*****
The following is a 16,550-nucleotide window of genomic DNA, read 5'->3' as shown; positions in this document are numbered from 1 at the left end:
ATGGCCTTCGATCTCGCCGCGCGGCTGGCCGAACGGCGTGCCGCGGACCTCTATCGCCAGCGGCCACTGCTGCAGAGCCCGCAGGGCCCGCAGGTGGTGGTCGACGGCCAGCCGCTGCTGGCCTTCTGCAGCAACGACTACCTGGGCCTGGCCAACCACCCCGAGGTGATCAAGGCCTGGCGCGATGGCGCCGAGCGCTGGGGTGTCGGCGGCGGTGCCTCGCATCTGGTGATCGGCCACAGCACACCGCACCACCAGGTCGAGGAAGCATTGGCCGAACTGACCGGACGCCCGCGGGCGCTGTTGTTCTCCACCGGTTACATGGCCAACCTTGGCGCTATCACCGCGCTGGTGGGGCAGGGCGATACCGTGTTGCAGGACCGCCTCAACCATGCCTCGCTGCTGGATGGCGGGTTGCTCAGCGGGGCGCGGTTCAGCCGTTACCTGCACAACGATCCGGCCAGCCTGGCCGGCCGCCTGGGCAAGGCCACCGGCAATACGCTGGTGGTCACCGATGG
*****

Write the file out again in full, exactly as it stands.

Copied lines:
The following is a 16,550-nucleotide window of genomic DNA, read 5'->3' as shown; positions in this document are numbered from 1 at the left end:
ATGGCCTTCGATCTCGCCGCGCGGCTGGCCGAACGGCGTGCCGCGGACCTCTATCGCCAGCGGCCACTGCTGCAGAGCCCGCAGGGCCCGCAGGTGGTGGTCGACGGCCAGCCGCTGCTGGCCTTCTGCAGCAACGACTACCTGGGCCTGGCCAACCACCCCGAGGTGATCAAGGCCTGGCGCGATGGCGCCGAGCGCTGGGGTGTCGGCGGCGGTGCCTCGCATCTGGTGATCGGCCACAGCACACCGCACCACCAGGTCGAGGAAGCATTGGCCGAACTGACCGGACGCCCGCGGGCGCTGTTGTTCTCCACCGGTTACATGGCCAACCTTGGCGCTATCACCGCGCTGGTGGGGCAGGGCGATACCGTGTTGCAGGACCGCCTCAACCATGCCTCGCTGCTGGATGGCGGGTTGCTCAGCGGGGCGCGGTTCAGCCGTTACCTGCACAACGATCCGGCCAGCCTGGCCGGCCGCCTGGGCAAGGCCACCGGCAATACGCTGGTGGTCACCGATGG